Make an Inspection Camera from an old Pocket TV

This old analog Casio pocket tv has seen better days. It was once the pride & glory of a tech-savvy person, but now it’s just useless in its current state. However, we are going to change that by turning it into a functioning usable inspection camera!

Let’s start by powering it on, although we know the UHF and VHF frequencies that used to give this life no longer exist, curiosity gets the better of me.

And, nothing… Not even that nice pretty snow you used to get when you were close to a channel but not quite there, but we expected that. Now, let’s talk about what we are going to need to make this project happen. We will need the pocket tv of course, they are plentiful and cheap on ebay. We will need a camera, a very tiny camera, I chose this pinhole camera because just like this tv, it is analog and can be had for just a few bucks. However, this camera with IR built in is probably a better option.

The problem we are going to face is this old Casio pocket tv used a proprietary plug for video input, you may be able to purchase a video plug like this somewhere, but in this tutorial we are going to make our own. We can accomplish this by using an old RCA video cable, and the jack off a pair of cheap earbuds.

Cut off the connector on one end of your RCA cable, and cut off the jack from the earbuds (leave an inch or two to work with). Inside the RCA cable you will find two wires, one yellow wire and one bare copper wire. Inside the earbud cable you will find 3 wires, red, white, and a bare copper wire. Solder your connections as seen below.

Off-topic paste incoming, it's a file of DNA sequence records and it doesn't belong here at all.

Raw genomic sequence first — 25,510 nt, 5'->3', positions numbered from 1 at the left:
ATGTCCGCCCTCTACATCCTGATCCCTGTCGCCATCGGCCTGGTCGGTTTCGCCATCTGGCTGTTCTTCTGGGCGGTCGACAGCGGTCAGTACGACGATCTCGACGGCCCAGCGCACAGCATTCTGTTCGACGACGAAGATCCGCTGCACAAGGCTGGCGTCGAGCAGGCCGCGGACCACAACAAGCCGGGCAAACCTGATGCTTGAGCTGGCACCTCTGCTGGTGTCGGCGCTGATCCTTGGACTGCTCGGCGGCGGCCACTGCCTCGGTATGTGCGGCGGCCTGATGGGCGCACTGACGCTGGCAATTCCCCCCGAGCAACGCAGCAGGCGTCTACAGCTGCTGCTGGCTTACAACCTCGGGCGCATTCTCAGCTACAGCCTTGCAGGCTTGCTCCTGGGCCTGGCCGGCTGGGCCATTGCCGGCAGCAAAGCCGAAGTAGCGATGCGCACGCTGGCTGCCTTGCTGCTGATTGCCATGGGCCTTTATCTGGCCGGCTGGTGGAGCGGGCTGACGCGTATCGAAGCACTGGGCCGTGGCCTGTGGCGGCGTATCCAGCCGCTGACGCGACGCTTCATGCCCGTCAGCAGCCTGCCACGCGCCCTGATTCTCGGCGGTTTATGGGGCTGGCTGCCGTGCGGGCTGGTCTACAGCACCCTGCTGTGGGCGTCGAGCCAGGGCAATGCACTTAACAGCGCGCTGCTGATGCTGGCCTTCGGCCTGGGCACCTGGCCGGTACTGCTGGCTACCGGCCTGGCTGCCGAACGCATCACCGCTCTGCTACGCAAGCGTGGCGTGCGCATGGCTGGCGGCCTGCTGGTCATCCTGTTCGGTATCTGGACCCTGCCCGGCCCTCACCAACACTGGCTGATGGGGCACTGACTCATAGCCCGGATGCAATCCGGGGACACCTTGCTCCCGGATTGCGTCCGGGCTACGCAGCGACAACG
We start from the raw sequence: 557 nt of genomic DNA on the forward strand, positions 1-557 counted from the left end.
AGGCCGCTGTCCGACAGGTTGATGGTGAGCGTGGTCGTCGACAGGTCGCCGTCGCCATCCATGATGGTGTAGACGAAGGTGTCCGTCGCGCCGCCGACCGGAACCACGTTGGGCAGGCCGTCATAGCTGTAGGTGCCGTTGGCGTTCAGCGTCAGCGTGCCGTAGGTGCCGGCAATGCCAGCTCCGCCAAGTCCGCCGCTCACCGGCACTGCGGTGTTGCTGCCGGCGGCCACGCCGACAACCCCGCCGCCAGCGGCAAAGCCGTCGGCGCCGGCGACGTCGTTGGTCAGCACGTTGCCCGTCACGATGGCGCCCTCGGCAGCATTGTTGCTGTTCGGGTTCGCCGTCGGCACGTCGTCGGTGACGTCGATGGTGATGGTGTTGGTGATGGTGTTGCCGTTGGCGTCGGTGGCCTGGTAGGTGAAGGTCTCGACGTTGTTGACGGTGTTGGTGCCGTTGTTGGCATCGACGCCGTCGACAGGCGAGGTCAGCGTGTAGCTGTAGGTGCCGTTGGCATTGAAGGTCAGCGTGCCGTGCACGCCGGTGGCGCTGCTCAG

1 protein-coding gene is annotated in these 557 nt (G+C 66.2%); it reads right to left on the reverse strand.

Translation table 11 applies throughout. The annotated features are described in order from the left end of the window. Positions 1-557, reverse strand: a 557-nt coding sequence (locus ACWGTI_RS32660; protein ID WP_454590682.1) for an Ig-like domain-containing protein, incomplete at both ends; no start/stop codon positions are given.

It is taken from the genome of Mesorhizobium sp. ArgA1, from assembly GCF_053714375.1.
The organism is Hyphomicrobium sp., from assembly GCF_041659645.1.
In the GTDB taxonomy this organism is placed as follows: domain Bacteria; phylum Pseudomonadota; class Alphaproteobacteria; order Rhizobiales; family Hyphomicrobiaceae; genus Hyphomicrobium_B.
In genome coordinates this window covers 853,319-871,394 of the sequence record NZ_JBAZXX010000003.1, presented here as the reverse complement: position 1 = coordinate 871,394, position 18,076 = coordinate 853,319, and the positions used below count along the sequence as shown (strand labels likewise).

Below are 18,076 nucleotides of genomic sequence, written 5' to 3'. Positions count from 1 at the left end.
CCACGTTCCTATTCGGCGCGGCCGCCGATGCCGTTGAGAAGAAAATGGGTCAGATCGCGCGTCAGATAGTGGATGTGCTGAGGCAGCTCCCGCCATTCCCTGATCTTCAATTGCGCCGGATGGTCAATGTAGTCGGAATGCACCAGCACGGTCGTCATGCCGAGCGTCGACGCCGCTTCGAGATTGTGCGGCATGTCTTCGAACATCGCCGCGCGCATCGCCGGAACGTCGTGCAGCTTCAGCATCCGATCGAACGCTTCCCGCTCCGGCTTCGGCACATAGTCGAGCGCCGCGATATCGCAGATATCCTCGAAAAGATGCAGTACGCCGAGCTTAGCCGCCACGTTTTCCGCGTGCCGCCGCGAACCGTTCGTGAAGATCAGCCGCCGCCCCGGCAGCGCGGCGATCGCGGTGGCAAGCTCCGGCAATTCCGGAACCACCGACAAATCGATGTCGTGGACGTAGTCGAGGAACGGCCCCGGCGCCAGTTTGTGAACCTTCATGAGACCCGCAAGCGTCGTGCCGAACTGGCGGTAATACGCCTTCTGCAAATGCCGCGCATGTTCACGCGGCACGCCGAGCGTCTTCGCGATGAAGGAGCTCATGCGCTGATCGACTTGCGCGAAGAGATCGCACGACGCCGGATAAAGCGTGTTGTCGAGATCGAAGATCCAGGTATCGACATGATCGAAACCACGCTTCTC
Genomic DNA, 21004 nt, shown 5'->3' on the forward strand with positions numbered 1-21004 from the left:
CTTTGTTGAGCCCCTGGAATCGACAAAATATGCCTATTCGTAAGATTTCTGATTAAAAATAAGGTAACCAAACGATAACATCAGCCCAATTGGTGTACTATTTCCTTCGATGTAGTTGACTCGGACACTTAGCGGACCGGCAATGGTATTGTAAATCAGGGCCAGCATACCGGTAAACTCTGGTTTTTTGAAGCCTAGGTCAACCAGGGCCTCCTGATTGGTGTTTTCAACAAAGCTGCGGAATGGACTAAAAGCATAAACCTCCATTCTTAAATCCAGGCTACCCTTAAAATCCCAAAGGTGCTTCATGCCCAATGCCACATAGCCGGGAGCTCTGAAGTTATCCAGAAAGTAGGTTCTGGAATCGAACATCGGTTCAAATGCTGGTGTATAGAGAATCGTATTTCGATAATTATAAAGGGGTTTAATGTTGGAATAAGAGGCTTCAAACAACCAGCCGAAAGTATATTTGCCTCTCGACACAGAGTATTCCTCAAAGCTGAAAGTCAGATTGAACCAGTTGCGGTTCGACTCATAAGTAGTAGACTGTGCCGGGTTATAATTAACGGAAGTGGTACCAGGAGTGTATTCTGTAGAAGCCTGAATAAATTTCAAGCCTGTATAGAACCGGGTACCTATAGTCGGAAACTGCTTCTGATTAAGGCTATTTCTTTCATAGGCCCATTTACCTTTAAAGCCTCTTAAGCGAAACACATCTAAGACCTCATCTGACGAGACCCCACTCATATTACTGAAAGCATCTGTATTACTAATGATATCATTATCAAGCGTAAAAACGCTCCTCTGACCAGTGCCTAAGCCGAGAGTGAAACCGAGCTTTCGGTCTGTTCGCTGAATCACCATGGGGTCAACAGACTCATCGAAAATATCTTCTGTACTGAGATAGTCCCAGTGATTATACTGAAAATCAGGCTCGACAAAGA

Once you’ve made your connections, use heat shrink or electrical tape to cover each connection and ensure there is no contact between them. These tiny cameras operate at 12v and they almost never come with the power supply. I used this universal power supply for this project.

I plan to use this inspection camera for engines, so it is important for this to be mobile. If I want to take this out into the middle of a field I need to be able to do that. So, I will get my power from this portable power bank, it has a standard 115v house plug and it’s capable of jump starting a dead battery.

Alternatively, you could cut off the power connector to the camera and wire it to a small 12v battery like this.

The final step to making this an awesome inspection camera is attaching the camera to the antenna. These pocket tv antennas are perfect for this project since the antenna extends roughly 2 feet. It also has full range of motion so it allows for perfect 90 degree operation. You can attach the camera various ways to suit your particular needs, just make sure you put a layer of electrical tape on the end so no metal is contacting the PCB board of the tiny camera.

Now throw it in your toolbox or bag, or keep it handy in your workshop! I hope you enjoyed this project as much as I did. You can watch the full video tutorial below.